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More ramblings on inequality

September 22, 2011

If we want to understand what’s truly driving the global political economy, we have to keep our primary sight on inequality.  It drives almost everything. As noted yesterday, the bottom 80% of the US population own essentially nothing – they’re truly modern day serfs who lack even the small tract of productive land held by their humble ancestors.  Beyond wealth inequality, we should also look at income inequality, how annual purchasing power is distributed. It turns out the top 10% grab close to 60% of annual purchasing power, leaving just 40% of the pie to 90% of the population.  Many in the top 10% grandly refer to themselves as “Job Creators”, an absurdly godlike self image at any time but especially so when poverty and unemployment are so high.  Far better perhaps to call them “Misery Creators” since their greedy demands to live well at the expense of others is the underlying basis of our societal ills.

Economists tend to refer to our system as one of commodity exchange but that’s not a very helpful description when the vast majority have nothing of interest to offer the consolidated corporate titans who dominate global production and finance.  They have nothing to exchange and their only means of survival is to humbly seek employment or strike out against very great odds with their own business.  The key problem is that there can’t possibly be enough profitable employment or profits given such vast income inequities.  Where can profit come from when all the purchasing power is confined to such small numbers?  Outside of government spending, the only answer is endlessly rising private investment which is nothing more than a grand ponzi scheme that can never ultimately be successful.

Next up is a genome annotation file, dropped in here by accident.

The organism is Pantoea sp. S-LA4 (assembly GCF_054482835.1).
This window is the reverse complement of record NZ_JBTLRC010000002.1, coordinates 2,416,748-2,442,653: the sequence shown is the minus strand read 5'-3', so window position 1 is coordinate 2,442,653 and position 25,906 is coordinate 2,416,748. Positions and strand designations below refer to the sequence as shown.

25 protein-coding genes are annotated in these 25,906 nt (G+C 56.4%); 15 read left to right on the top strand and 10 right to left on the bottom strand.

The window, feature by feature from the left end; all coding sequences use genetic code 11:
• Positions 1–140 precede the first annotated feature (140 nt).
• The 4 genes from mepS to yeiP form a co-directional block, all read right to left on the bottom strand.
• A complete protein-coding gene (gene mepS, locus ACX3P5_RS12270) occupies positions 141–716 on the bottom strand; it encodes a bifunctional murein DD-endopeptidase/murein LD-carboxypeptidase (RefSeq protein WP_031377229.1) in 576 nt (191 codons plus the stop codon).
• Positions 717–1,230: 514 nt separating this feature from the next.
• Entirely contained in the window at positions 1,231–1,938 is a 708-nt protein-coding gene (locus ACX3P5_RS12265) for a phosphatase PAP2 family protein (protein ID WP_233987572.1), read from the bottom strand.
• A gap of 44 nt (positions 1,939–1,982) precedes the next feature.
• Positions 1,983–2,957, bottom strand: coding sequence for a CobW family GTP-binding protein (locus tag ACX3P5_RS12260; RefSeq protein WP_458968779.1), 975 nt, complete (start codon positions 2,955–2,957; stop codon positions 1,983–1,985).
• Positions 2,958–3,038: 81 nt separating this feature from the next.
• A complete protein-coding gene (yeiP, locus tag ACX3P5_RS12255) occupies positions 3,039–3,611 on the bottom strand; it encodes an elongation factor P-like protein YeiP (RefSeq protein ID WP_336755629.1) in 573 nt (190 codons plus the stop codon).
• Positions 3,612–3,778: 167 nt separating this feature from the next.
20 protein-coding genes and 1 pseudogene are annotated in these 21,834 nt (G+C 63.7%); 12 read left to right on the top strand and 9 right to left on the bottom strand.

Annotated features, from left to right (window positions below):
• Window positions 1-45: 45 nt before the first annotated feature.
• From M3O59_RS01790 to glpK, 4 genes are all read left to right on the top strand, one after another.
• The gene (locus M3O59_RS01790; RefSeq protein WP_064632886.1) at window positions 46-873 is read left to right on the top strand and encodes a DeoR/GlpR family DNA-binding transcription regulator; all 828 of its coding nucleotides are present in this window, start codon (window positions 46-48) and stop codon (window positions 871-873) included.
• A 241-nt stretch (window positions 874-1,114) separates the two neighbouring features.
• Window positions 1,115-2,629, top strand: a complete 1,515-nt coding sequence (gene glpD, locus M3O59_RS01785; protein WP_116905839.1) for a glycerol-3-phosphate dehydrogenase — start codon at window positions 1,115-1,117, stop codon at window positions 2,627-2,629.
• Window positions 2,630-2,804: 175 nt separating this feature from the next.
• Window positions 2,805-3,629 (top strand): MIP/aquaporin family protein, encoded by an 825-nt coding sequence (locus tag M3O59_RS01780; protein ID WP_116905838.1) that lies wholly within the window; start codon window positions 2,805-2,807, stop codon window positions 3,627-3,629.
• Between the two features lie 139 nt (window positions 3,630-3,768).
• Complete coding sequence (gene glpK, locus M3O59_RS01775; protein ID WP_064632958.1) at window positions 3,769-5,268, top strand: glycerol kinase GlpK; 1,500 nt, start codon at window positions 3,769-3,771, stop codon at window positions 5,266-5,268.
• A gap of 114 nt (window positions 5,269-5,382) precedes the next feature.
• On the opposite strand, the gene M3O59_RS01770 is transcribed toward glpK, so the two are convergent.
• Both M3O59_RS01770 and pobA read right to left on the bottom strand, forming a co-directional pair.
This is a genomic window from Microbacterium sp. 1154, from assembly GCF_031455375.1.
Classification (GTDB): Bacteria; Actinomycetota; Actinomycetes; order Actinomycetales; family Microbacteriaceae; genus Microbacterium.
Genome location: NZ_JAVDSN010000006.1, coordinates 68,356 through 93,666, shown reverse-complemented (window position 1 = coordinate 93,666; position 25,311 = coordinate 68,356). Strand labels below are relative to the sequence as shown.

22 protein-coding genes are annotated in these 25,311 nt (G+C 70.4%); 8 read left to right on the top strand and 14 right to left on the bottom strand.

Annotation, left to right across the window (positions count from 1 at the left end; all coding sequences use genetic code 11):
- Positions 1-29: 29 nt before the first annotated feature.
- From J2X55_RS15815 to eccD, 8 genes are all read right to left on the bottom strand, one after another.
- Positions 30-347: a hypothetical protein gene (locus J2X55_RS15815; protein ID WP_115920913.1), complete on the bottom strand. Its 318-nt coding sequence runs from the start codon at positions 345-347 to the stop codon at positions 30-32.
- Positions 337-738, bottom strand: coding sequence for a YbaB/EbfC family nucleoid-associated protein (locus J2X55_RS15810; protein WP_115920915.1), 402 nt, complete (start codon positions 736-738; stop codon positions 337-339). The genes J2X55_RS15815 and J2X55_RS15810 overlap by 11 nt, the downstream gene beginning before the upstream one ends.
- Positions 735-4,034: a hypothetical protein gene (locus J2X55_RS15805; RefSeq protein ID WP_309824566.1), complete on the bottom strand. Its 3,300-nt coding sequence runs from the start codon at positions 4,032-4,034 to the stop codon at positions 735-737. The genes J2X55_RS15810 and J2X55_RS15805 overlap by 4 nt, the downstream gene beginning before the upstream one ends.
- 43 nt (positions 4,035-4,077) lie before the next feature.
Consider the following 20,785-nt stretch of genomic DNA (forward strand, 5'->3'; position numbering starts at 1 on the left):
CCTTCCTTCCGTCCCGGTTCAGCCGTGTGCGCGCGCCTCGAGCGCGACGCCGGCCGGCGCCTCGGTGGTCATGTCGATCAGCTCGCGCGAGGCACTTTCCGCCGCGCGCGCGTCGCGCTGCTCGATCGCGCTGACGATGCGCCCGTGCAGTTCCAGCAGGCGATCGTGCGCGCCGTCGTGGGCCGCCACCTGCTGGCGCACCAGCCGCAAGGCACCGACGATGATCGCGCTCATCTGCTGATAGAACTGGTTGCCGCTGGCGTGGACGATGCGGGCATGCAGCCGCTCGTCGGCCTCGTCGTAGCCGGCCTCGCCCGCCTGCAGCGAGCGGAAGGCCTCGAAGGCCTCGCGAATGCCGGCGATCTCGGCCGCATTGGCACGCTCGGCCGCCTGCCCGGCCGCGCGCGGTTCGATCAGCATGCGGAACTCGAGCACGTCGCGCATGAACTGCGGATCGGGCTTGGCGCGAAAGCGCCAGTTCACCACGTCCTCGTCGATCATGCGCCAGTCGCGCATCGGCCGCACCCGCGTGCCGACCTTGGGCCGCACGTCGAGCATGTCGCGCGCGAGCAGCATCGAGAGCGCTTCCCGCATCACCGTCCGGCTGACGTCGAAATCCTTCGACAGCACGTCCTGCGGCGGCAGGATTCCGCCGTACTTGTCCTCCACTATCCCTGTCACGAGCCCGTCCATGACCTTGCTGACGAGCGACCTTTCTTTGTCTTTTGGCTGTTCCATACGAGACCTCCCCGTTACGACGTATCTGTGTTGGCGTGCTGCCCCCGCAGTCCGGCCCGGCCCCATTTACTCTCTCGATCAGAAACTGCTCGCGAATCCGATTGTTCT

Even if full employment could be reached with such vast income disparities, and it rarely can, we still would be left with a society not significantly different than serfdom or even a kind of slavery in which labor is rented rather than owned.  Since purchasing power is almost completely owned by the upper decile or two, production is mostly for their benefit.  We end up with a society in which the majority devote their lives to producing products and services that will only be enjoyed by their “betters”.  They truly are the “working class” as compared to what we might call the “recipient class”.  The endless call for “jobs” cloaks this critical issue – for whose benefit will the work serve?  We can see the results of our system all around us – slums, crumbling infrastructure, inadequate medical care, poor nutrition, crime, prisons; all alongside mansions, yachts, corporate jets, corporate palaces, private security, and five star hotels.  It’s not a pretty sight but that’s the reality of oligarchy, the natural outcome of any system of concentrated power.

From → Wealth & Poverty

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